Is the Rule of Seven in Marketing Outdated in the Digital Age?
One of marketing’s oldest concepts is the rule of seven. It states that a prospective buyer needs to hear or see the marketing message at least seven times before they buy it from you.
Brad and Robert explore that rule today.
Brad: Yeah. I don’t know if there’s anything wrong with it. But there has been a lot of talk recently. A Forbes article really highlighted what’s really critical in today’s kind of marketing world, if you will, with the consumers.
You know, and one of the key things they said was is that only about three percent of your clientele or your particular audience, that we always like to say, is ready to buy. So why are we hounding and hounding and hounding and hounding all these people? I mean I think at some point, you do have to reach a large audience. So you have to have reach and impressions. But how much benefits are you actually getting?
We always get told ROI, ROI, ROI. So you have to think about that. One of the things the article highlighted, which is what we’ve been saying for a while, is with product or your brand, you have to kind of create a journey through that sales funnel, right?
Brad: Old school sales funnel and that experience and that journey with your product or your service, by basically just becoming a resource for them, information on how to use the product, things that are associated with your product or service, it doesn’t necessarily – it’s about your product or service.
Robert: Well, give your current customers and your prospects helpful, useful information to solve the simple pain points in their life and then –
Brad: Everyday things.
Robert: If you build their trust, then you might get that call. They might become –
Brad: Yeah. I think the key is, is that building that trust will eventually – you have to – the bottom line is you have to connect at a different level and just come buy my product and we can solve the problem A, right? You have to also be B, C, D, E and F nowadays because the consumer is education, you know.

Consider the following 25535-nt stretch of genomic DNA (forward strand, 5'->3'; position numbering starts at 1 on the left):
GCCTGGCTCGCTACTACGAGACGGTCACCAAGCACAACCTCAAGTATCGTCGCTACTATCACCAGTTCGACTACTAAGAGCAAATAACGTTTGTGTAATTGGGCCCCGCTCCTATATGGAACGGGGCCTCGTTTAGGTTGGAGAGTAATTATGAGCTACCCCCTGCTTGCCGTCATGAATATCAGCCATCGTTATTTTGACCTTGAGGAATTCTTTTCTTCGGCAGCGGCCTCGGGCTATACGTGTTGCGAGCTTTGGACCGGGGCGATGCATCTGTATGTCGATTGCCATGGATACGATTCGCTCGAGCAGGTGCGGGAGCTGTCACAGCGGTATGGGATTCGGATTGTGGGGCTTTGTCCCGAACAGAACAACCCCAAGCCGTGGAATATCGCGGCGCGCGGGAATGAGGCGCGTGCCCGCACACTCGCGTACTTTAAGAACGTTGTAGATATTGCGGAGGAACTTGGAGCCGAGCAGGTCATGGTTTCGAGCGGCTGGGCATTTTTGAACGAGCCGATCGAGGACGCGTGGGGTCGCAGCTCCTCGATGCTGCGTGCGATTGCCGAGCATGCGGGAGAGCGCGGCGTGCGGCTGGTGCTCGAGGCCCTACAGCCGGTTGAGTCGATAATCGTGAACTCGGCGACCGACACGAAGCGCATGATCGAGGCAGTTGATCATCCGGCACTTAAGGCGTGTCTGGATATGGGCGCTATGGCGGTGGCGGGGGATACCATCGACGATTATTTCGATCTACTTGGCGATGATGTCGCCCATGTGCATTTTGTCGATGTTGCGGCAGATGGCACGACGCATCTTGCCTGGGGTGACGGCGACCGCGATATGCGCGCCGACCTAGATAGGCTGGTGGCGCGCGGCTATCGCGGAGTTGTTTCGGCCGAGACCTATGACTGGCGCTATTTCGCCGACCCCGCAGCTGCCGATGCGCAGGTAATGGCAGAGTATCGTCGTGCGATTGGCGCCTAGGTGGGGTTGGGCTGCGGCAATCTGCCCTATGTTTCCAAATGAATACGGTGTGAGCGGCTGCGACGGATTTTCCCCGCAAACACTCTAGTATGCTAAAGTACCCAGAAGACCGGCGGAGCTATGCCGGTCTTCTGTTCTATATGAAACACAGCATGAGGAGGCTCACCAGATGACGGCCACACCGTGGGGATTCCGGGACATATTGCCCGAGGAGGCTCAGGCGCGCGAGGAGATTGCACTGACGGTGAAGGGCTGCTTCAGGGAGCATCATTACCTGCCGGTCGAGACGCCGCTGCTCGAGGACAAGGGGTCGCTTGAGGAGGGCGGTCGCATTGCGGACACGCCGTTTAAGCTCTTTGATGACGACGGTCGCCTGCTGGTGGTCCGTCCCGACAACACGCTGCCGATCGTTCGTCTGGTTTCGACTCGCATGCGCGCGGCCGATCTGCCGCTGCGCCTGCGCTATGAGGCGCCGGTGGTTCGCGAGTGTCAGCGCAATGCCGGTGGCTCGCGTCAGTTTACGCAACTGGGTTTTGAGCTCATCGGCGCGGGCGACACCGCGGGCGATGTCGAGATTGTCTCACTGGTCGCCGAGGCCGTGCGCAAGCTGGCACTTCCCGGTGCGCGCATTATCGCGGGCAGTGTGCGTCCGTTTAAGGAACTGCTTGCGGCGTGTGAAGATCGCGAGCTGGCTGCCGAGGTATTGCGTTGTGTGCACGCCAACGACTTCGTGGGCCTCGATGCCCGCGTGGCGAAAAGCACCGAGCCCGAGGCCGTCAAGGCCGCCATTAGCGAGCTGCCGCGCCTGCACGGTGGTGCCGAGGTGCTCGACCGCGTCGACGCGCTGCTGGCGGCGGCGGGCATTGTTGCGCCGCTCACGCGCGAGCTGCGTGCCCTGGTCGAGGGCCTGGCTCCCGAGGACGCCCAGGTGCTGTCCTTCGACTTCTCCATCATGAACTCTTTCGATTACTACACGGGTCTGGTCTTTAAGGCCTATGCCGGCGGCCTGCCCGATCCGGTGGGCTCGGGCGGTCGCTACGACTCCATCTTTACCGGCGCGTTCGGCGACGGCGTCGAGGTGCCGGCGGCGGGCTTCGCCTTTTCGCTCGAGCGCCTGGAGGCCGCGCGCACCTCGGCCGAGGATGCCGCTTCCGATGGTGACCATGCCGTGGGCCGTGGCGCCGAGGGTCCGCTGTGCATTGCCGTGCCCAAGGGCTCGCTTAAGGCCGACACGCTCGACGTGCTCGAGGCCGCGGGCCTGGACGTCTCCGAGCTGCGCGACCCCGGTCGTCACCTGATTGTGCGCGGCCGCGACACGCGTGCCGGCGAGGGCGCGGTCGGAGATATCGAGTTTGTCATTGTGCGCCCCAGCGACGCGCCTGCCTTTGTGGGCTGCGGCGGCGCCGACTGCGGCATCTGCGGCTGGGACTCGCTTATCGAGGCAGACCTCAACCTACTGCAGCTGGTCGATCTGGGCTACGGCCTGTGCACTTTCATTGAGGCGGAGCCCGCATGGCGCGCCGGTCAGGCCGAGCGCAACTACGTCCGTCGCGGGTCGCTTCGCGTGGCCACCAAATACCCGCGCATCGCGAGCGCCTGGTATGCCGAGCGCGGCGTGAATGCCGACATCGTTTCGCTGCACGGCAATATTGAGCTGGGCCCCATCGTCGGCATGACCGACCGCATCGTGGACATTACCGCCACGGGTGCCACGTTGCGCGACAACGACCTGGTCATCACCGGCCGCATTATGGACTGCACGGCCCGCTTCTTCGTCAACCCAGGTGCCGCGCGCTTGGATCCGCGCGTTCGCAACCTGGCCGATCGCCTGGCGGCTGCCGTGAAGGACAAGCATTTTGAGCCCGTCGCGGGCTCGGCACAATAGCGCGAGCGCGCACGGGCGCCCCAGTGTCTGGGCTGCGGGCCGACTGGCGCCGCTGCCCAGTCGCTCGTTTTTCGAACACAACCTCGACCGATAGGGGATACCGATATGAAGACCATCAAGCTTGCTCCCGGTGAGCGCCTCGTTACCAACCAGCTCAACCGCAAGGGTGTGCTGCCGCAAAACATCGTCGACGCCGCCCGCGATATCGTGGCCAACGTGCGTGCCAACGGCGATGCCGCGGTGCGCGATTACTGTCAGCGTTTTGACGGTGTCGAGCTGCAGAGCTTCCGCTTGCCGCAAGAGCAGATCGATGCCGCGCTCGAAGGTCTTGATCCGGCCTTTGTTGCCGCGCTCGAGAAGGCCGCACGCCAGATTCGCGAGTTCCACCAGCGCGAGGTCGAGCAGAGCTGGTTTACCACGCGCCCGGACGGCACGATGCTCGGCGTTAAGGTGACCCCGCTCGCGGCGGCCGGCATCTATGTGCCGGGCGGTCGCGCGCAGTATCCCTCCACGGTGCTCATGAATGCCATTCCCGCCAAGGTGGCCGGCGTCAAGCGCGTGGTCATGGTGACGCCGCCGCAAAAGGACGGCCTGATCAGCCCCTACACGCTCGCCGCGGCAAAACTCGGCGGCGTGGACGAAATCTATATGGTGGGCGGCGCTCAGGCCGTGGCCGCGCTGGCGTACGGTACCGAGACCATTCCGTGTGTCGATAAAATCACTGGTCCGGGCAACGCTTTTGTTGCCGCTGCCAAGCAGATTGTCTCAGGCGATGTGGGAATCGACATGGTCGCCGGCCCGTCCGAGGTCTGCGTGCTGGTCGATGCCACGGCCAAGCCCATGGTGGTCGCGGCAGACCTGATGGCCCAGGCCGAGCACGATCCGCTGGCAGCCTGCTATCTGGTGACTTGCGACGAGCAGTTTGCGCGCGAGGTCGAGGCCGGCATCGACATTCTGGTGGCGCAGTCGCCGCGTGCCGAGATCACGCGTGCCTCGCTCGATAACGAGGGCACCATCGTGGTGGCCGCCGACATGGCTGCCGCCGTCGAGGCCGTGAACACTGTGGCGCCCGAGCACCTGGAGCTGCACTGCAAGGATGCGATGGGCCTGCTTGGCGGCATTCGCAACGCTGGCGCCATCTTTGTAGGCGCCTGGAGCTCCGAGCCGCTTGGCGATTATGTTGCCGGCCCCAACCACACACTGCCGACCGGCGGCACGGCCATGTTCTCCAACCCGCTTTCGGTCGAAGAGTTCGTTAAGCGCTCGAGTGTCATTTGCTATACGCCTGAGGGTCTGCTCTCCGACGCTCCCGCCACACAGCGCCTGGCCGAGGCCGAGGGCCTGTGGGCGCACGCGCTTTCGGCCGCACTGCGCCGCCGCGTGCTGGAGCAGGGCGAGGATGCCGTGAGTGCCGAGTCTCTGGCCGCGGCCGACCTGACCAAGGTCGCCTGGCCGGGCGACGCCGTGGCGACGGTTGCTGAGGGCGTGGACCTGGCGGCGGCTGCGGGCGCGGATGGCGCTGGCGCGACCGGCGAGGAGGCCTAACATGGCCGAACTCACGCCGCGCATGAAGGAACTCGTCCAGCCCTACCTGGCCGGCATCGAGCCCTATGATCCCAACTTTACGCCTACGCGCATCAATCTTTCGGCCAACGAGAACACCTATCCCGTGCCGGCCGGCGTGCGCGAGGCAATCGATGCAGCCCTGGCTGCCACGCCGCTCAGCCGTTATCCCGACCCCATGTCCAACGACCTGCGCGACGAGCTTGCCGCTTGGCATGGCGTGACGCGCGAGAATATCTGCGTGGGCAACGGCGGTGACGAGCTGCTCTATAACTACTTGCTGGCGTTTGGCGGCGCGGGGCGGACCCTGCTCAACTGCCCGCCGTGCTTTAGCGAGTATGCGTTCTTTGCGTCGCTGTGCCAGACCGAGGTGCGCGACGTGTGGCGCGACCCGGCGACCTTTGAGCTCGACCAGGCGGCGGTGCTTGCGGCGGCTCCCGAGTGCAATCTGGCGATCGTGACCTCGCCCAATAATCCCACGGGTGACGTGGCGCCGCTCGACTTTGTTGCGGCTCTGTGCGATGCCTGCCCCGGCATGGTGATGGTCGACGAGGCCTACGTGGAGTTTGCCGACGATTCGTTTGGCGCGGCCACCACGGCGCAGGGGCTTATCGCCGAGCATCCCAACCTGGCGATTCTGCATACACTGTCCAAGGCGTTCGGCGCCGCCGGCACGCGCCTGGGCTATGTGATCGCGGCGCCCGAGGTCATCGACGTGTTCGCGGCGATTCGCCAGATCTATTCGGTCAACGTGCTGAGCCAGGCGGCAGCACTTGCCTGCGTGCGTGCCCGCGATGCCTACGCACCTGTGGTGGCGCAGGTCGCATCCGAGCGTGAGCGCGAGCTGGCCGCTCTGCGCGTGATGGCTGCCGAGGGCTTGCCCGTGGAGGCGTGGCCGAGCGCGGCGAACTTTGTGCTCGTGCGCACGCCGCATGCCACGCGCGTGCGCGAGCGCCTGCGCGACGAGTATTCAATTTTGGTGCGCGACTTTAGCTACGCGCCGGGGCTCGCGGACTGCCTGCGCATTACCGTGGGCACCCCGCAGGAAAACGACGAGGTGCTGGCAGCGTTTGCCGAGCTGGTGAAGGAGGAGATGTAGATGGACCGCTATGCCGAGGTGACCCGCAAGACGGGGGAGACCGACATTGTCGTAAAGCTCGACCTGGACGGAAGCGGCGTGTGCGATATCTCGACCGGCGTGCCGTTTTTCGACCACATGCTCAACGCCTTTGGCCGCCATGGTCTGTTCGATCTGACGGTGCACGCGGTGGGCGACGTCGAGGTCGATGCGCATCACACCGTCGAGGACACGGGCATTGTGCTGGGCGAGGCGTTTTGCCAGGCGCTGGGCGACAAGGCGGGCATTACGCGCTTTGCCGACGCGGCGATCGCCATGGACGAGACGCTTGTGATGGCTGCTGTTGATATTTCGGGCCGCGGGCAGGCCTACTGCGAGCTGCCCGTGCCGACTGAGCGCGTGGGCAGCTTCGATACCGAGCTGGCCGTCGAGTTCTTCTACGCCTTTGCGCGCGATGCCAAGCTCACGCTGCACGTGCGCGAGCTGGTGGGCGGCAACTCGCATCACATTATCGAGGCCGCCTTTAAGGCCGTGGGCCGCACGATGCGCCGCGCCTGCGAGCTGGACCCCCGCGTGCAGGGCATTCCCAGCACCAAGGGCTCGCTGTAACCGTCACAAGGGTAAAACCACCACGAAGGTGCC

Me and you were talking earlier about a headset. You know, Robert bought a headset. He didn’t just go buy a headset anymore because somebody says, “Hey, this is a good headset.” He goes and reads reviews. He goes on price checks. He goes and checks on products, service.
Brad: Maybe even a warranty or whatever. So it’s an educated customer. So you have to play a different role.
Robert: And then after I had it, one of my friends called me and said, “You know, I really need a headset like yours. I drive a lot and all. What do you have? Will you send me a link?”
Brad: Link. Yeah.
Robert: Send a link to Amazon. And you know what? He bought it. He looked at comparisons. His friend had suggested it. That’s how digital has done the paradigm shift.
Brad: Yeah, it’s all in the palm of your hands that we’ve always talked about. It’s mobile, mobile, mobile. It’s right here now.
Robert: But talk to them about the – well, first off, I like what you say. You talked about you got to make the connection where.
Brad: Yeah. It has got –
Robert: In the heart.
Brad: It can’t just be in the pocketbook anymore. You can’t just sell on features and benefits and say, “Well, this is a great product and this is a great price.”
It has got to be – you’ve got to hit them here. I recently bought a new set of golf clubs. Not new. They were used. But one of the things that always comes up with golfers and any kind – anybody that has a hobby, whether it’s bike riding, mountain bike riding, golfing, camping, appearance is important, right?
Robert: Oh, yeah. You like the look of the club. When you hold the club in your hand, it sits on the ground. It looks good on the ground. It feels good in your hand. You swing it. You hit the ball. Same thing with everything. I sit on the bike. It feels good. It rides good. I go to the next brand. Maybe it doesn’t feel the same or whatever.
So it’s making that connection at different levels amongst the whole experience around that product. So sure, I may be on a mountain bike that’s $4000. But I might have had a better experience from a product standpoint on one that was $800 because it fit better.
Brad: And I liked it more or whatever. I’m still in the same place, right? I’m still in the same environment. I’m still in the same mountain. But because the product made a different connection with me, in my heart if you will, then I bought that product and I had a better experience.
Robert: So I think you’ve said the most important thing here to close the zone and it’s that people don’t buy features and benefits. That comes into it later. They buy experience.
Brad: You’re buying an experience. So if you’re not creating experiences in social and your website and information and content – it’s always about content – then you’re losing audience.
Robert: That’s the Clarity Clip of the week. Focus on experiences.
Brad: Have a good one, guys.
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